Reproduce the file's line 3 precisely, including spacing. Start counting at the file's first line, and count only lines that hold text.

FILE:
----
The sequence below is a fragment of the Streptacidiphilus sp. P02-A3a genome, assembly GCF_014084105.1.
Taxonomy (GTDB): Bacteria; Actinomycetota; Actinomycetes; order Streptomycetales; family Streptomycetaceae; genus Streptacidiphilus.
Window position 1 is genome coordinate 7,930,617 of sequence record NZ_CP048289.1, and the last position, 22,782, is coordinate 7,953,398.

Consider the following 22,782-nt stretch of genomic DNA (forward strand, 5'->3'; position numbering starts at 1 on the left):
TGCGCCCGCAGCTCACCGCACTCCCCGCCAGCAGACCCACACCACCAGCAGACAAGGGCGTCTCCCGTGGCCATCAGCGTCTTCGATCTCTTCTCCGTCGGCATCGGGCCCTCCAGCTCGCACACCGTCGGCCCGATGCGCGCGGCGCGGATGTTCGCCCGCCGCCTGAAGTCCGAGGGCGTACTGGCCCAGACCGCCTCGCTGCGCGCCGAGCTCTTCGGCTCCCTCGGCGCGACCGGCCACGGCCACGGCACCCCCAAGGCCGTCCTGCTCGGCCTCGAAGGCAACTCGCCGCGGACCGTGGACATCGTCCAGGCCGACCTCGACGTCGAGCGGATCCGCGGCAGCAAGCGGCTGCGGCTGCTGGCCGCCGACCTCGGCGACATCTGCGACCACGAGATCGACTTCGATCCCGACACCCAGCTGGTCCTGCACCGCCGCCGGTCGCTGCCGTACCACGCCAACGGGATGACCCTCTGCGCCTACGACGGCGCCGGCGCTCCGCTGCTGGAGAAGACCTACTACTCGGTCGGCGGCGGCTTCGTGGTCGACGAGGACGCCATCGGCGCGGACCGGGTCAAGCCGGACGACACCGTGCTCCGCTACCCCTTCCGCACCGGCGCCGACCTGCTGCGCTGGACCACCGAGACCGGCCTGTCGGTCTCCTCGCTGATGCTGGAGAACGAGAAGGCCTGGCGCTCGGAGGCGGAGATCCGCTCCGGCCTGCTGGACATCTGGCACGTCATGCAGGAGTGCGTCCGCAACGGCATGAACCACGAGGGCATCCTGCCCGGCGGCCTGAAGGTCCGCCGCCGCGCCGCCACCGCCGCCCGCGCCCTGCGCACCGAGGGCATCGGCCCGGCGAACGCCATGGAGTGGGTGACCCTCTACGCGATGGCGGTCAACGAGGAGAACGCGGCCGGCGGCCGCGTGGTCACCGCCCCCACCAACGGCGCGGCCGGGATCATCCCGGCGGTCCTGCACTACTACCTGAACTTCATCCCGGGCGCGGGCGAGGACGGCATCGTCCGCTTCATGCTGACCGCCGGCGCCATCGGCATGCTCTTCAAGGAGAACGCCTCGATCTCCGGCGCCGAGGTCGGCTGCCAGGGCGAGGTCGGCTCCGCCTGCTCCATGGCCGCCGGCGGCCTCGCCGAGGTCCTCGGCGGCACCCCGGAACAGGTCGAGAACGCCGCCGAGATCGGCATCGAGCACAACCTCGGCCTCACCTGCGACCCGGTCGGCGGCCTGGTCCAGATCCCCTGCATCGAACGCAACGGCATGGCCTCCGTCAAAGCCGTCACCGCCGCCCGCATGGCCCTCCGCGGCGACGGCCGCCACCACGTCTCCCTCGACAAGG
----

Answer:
Window position 1 is genome coordinate 7,930,617 of sequence record NZ_CP048289.1, and the last position, 22,782, is coordinate 7,953,398.